“I don’t know.” The answer they all should have expected.
“We will give you some time to decide, Sweetie, just let us know by tonight.” Mom chimed in.
“Okay. I will, I just want to go ice-skating right now.” Hollie’s chin dropped to her chest as she practiced the art of getting herself properly dressed to skate the pond in Dad’s backyard. Her dad took her by the hand and walked her out to his car and Mom waved frantically as they drove away.
The entire car ride Hollie contemplated where she would wake up Christmas morning. She was distracted when Dad turned on the radio, heard the Christmas music and turned the volume up. It was loud enough to keep Hollie from really focusing on making any sort of tough decision. He really had a way of easing Hollie’s mind. Before she knew it, they were skating circles around each other and tossing snowballs around only to see the exploding white powder sprawl across the frozen water. Rocking her left foot and scraping her blade along the ice, back and forth, Hollie wished she was frozen. She was lost in a world of her own. Then Dad handed her his cell phone. It was her mom. She knew it by the expression on Dad’s face.
Hollie snapped out of it and took the phone. Her knees slowing bent down to congruent, 90-degree angles until she plopped down on the ice. Her eyes drew a blank as she focused all of her attention on the warmth of the little phone; subconsciously pushing it deeper into her rosy cheeks. Hollie’s mom reminded her that if she were to stay the night at Mom’s house on Christmas Eve, the two of them could bake cookies for Santa. Then leave them out with a glass of milk for him and his reindeer. And that was the only part of the conversation Hollie heard. She lifted the phone high up into the air, signaling Dad she was done. Hollie fell back into the snow bank and laid there lifeless, watching the stars come out one at a time. Her Dad gave her a moment by herself then joined her, he pointed out the North Star and the Big Dipper. The air was so pure in Colorado; star gazing was part of a daily routine for some families.
“So that way is north?” Hollie reassured herself.
“Ding! Ding! Ding!” He teased.
Hollie’s eyes got very wide. She whipped her head around to look in the direction of what must be south. South was the direction of Mommy’s house. Her Dad caught on fast and figured it was about that time. He picked Hollie up and swung her over his right shoulder, patted her butt with his left palm and hiked back inside to dry their clothes and have a couple microwavable dinners. Hollie was laughing and smiling again, it seemed as though some stress had been relieved; her dad figured she had made her decision. Even more so when she mentioned:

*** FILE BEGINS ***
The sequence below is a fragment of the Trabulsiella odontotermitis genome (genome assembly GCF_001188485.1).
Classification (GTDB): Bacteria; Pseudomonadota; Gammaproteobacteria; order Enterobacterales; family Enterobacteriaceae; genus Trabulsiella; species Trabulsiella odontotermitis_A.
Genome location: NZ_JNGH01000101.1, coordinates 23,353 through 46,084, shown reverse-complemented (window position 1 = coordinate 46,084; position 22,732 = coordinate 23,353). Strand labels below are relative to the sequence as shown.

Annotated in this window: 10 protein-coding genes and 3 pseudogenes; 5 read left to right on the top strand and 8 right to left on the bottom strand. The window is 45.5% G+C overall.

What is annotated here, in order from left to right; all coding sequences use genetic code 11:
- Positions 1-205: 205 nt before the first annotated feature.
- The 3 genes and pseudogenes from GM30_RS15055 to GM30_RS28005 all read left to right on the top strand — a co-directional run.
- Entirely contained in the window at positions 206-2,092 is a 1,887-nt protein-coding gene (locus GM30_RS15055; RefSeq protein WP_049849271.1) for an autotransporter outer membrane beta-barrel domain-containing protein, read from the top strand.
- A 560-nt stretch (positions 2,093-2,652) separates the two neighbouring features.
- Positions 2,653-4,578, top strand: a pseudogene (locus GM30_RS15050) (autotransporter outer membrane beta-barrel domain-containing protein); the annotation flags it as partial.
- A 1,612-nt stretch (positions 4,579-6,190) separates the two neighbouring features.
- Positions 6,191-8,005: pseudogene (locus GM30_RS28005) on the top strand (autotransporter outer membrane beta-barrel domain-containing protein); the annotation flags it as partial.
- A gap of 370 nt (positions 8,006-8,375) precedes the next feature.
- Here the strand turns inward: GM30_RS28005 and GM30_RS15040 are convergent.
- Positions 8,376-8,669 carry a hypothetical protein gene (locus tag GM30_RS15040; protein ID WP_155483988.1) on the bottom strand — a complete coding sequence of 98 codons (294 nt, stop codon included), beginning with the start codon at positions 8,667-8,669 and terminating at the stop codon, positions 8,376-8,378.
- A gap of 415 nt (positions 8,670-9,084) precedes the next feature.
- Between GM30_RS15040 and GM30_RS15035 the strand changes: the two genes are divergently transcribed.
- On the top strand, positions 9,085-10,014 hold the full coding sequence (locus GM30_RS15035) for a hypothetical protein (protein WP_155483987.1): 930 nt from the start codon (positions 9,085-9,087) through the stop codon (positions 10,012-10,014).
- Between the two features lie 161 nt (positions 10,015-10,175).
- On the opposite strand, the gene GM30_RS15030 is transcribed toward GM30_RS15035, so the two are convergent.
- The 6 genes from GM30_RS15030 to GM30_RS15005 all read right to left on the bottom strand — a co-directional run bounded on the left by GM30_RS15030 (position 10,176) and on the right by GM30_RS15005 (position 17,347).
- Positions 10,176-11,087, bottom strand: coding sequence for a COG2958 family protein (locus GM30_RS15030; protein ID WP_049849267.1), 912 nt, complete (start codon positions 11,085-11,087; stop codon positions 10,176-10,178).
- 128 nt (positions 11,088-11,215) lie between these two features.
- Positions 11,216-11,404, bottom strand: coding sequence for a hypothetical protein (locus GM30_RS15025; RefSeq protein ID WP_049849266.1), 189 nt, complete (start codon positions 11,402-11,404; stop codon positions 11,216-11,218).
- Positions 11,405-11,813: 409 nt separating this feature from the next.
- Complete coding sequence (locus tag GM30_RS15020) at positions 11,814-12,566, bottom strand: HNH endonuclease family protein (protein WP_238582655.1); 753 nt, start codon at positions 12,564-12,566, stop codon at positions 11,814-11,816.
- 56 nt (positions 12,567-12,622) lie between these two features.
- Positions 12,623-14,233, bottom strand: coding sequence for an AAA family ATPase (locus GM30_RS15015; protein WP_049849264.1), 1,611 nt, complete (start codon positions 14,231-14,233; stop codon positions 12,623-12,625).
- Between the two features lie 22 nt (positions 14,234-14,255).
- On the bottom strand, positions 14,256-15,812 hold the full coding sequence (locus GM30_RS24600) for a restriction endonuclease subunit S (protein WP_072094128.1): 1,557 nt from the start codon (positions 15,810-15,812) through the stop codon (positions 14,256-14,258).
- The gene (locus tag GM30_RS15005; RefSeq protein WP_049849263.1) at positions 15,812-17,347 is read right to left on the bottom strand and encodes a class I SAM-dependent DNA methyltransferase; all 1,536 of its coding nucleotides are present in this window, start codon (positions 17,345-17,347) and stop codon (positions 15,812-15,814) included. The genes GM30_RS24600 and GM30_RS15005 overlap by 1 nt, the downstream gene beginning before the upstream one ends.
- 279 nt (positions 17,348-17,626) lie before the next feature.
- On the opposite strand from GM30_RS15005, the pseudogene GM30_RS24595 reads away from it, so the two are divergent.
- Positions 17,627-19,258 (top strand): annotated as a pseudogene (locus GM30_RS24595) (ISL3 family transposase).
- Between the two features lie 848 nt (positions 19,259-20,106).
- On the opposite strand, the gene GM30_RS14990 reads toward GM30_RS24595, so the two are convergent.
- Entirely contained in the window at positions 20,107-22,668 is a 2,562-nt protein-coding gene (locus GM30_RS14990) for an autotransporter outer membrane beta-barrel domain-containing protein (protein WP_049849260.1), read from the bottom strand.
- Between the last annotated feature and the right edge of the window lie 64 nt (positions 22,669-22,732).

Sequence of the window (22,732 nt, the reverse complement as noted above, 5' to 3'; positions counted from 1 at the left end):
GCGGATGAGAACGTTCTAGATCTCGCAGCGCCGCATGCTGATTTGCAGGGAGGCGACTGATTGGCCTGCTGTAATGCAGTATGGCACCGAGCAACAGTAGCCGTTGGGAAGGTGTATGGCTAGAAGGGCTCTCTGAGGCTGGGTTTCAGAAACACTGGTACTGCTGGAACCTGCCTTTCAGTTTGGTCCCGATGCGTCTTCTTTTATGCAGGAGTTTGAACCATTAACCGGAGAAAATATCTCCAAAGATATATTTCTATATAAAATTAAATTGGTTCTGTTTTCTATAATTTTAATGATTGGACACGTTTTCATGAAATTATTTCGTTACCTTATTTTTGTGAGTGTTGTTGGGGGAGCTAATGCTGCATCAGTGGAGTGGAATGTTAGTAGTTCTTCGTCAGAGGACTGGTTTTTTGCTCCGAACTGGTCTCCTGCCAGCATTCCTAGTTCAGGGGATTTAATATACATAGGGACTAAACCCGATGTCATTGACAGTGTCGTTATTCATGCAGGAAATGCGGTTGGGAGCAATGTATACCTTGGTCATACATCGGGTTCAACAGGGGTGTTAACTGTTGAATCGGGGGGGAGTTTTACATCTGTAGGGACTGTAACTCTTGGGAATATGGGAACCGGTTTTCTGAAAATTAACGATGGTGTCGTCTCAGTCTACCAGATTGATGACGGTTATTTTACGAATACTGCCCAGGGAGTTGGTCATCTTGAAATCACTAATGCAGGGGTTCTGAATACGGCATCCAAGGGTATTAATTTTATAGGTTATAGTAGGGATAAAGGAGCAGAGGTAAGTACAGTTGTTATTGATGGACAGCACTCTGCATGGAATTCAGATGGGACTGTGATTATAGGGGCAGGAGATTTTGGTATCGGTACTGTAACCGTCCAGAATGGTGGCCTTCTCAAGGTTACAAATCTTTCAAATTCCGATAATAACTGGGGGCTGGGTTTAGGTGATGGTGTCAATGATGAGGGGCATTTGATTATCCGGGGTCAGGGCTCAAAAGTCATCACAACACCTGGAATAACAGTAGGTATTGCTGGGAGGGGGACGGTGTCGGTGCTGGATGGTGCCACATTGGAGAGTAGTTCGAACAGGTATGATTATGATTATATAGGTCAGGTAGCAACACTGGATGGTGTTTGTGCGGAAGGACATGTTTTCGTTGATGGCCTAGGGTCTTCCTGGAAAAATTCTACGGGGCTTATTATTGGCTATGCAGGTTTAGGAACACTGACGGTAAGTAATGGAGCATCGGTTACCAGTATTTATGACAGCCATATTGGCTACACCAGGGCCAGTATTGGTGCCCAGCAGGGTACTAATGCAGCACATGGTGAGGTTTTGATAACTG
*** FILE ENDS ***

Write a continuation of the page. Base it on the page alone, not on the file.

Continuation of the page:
“I think Mommy would like me to come home now. She is probably really bored without me.”
“Hi Hollie. I missed you. Did you have fun ice-skating? Did you tell Daddy thank-you?” Hollie’s Mom gave her Dad a nod giving her own thanks.
Her mom hugged her…twice. And Dad twirled her golden curls nervously, possibly in an attempt to keep her closer to him.
Hollie’s words traveled about a mile a minute, “I knew that you missed me. That’s why we came back. Thanks Daddy. That was really fun. And guess what? I know where I want to spend Christmas Eve! I want to stay at whoever’s house is closer to the North Star and closer to the North Pole and closer to Santa! And that’s Dad’s house. If I stay at Dad’s house it will be a shorter distance for Santa to travel and I will get my presents sooner and then I will come back to Mom’s house as soon as I can!”
Hollie had it all figured out, her smile shined with confidence and her head held high and she had never been more proud of her self. She was truly a genius. Her dad didn’t looked too excited and her mom didn’t look too unhappy. Infact, they both look the same. They were in awe of their daughter and her innocent but contagious holiday spirit. Mom looked at Dad and Dad at Mom, until they both smiled the same smile at the same time.
“That sounds wonderful, Hollie. I’m sure Santa will be happy too.” Her mom smiled, and this time she meant it.
Dad couldn’t help but grab them both and wrap his arms snug around theirs, for a much needed group hug.